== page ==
How To Make The Most Out Of Practice Assessments
Students of all ages studying for an exam can find practice assessments one of the most effective ways to prepare. Whether you are working towards your 11-plus exams, GCSEs, A-levels or degree, read about why practice tests are so important, what you can learn from them, and our top strategies that will help you be fully prepared for the real thing.
Which practice test should I choose?
Schools offer GCSE and A-level students mock exams to help them with their studies, strategise revision and predict final grades. The mocks are usually the most recent practice exam paper that isn’t offered on the exam board's website. Some 11-plus students can also be given a mock exam to help them prepare.
For most university courses in the UK, your first year doesn’t count towards your final marks. This is so students can adjust to their new work schedule, use constructive feedback to help them with their final years, and try out different strategies without worrying about the impact on their grades. Most university students can also do a mock paper before their final exams.
Familiarise yourself with the exam
Before starting your practice papers, make sure you understand the format of the exam, so you don’t waste time not understanding how to answer the questions. Depending on your subject and level, you could have more essay-based questions or multiple choice ones and you need to know the amount of time you should be spending on each section. This can normally be worked out by the number of marks given throughout the paper. The best exam techniques can vary depending on the type of paper, so familiarise yourself with this so you know what to do ahead of time.
Work under test conditions
Creating a test environment to practise in will allow you to prepare well for your real exam and help reduce anxiety around it. This is a good chance for you to practise time management as well as have an accurate representation of what stage you are at without relying on your notes and textbook. Don’t try this out in a busy place full of distractions. Instead, choose a quiet space in your home or go to a library to practise the test like it would be in real time.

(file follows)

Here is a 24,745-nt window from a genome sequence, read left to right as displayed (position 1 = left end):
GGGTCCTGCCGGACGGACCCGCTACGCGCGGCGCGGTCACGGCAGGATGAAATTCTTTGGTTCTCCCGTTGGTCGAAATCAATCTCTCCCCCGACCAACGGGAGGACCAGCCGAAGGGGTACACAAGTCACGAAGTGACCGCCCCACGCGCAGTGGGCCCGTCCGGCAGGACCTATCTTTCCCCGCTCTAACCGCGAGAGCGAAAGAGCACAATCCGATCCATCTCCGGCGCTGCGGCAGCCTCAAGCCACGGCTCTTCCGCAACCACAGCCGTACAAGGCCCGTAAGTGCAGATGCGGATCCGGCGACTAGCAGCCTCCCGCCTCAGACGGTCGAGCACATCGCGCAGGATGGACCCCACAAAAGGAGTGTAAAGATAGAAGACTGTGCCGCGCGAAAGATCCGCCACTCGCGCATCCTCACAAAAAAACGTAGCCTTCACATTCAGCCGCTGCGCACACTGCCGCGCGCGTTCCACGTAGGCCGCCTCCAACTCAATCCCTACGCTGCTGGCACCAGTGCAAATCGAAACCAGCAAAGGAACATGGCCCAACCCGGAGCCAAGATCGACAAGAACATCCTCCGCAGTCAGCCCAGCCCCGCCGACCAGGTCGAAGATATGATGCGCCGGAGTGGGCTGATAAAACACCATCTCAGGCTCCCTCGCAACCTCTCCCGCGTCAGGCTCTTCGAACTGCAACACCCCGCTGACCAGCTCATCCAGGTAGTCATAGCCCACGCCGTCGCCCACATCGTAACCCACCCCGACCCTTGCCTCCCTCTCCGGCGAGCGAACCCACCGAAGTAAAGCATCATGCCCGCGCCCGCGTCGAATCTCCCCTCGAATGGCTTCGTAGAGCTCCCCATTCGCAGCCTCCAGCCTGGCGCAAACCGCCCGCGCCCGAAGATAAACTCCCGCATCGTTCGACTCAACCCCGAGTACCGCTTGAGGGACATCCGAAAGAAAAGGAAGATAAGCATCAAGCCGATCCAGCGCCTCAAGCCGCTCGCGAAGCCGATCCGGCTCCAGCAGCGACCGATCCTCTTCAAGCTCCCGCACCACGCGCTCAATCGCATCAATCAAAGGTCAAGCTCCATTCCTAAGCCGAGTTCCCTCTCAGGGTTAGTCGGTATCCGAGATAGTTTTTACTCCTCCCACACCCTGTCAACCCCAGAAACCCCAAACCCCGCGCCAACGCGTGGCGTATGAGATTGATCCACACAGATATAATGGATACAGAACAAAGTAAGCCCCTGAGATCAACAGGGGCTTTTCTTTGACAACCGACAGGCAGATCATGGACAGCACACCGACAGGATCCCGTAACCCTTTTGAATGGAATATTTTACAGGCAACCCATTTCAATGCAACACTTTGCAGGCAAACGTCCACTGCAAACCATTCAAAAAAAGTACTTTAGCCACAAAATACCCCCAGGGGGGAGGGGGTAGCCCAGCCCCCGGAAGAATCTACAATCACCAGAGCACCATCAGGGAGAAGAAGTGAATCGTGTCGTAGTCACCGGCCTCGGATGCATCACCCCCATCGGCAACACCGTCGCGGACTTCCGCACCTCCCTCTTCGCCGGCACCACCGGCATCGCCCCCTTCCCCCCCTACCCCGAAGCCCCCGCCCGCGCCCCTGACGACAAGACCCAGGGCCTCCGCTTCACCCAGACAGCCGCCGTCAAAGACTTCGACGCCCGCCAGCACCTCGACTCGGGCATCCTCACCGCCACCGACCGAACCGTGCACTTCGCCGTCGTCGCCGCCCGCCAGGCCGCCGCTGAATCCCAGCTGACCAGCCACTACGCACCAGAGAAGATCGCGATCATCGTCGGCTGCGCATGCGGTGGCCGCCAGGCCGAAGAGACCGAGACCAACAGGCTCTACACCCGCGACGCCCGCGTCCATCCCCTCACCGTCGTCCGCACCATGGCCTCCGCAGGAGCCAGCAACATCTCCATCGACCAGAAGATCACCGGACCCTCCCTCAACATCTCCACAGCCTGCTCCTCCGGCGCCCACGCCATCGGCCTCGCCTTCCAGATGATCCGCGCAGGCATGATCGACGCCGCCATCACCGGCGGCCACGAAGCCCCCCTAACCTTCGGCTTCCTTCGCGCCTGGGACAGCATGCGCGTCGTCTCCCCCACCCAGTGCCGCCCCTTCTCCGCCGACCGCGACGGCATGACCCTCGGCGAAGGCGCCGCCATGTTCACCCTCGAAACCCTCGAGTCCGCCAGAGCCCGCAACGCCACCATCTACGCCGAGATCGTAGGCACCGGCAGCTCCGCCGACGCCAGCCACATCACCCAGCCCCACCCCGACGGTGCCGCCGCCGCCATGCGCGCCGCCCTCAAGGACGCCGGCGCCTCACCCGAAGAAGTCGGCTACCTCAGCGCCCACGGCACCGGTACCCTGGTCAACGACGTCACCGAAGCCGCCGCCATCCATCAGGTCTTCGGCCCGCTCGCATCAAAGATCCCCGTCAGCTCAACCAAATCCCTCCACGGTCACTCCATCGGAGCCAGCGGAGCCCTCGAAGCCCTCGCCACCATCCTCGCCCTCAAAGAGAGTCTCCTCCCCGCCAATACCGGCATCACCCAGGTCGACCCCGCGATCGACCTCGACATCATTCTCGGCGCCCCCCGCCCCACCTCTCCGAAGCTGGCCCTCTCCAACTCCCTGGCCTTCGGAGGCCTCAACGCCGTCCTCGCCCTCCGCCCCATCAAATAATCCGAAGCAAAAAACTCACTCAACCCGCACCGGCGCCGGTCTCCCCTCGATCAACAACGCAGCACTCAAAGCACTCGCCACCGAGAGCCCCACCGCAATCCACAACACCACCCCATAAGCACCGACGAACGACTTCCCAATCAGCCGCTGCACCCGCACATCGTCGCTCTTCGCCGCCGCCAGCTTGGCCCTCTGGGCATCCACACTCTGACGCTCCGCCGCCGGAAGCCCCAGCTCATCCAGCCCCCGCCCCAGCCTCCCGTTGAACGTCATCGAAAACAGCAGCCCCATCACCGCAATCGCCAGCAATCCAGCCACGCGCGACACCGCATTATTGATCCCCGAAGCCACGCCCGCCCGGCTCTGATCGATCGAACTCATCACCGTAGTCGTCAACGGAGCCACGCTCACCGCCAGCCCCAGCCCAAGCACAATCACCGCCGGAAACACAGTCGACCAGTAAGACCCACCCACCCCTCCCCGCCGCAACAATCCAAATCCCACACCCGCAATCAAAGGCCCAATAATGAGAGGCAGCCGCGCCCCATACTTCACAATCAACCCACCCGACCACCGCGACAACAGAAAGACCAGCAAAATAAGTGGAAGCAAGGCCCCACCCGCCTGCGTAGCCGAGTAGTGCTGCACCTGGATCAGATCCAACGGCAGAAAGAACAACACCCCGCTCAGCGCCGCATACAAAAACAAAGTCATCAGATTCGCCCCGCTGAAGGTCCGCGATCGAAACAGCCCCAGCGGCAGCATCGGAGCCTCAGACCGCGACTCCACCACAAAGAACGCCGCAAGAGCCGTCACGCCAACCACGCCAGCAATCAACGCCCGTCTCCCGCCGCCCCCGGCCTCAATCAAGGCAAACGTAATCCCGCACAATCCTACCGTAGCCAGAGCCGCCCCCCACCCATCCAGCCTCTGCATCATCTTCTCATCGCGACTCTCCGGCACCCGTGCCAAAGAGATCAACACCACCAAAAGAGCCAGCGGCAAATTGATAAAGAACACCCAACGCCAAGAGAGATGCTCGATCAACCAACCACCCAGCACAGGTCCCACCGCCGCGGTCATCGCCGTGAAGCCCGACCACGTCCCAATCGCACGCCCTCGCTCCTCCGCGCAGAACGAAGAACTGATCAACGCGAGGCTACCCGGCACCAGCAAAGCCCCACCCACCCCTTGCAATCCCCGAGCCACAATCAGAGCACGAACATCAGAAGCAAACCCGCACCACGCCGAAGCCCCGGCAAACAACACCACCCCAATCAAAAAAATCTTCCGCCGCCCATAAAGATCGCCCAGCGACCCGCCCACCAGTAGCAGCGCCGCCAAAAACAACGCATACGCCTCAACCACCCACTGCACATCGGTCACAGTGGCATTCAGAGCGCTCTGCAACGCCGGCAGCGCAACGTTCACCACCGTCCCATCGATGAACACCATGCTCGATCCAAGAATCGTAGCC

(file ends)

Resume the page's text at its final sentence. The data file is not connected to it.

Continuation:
Feedback from teachers, tutors, parents or other students, will help you make the best next steps. The mock exams are an excellent way to get constructive feedback from your teachers, and our tutors can use your practice exam results to address specific weak areas for you to progress. If you are feeling unsure about the stage you are at, don’t suffer in silence. Talk to your friends about how they are feeling after their results and create a good support system around yourself. Remember these are not your final results, and there is still lots of time to improve!
Pay attention to the mark scheme
The mark scheme is your friend when it comes to practice tests. While for anxiety’s sake (and if you tend to add points in your favour) you should get another person to mark your paper first. You should then, however, run through the mark scheme yourself, so you can see how the examiner views answers and where extra marks may be added for certain answers. This is a smart way for you to learn and see how you can improve for your next test.
Work outside the box
Practice exams are a great way for you to review any unfamiliar material. If you found certain questions harder than others you now have a good idea of what your next steps should be. Tests however do change each year, so make sure you are up-to-date on what is specified for you to learn on your syllabus. Another useful part of learning through practice exams is that you can try out new test-taking strategies as well as experiment with your revision techniques, to find out what’s most effective for you. With each practice test, you will be able to learn from mistakes and try new approaches to see what gets you better results.
There is a common misconception among students that practice assessments are too stressful to be taken seriously. However, with the tips above, you will be able to utilise practice tests to take advantage of them and reduce anxiety in the interim. Good luck!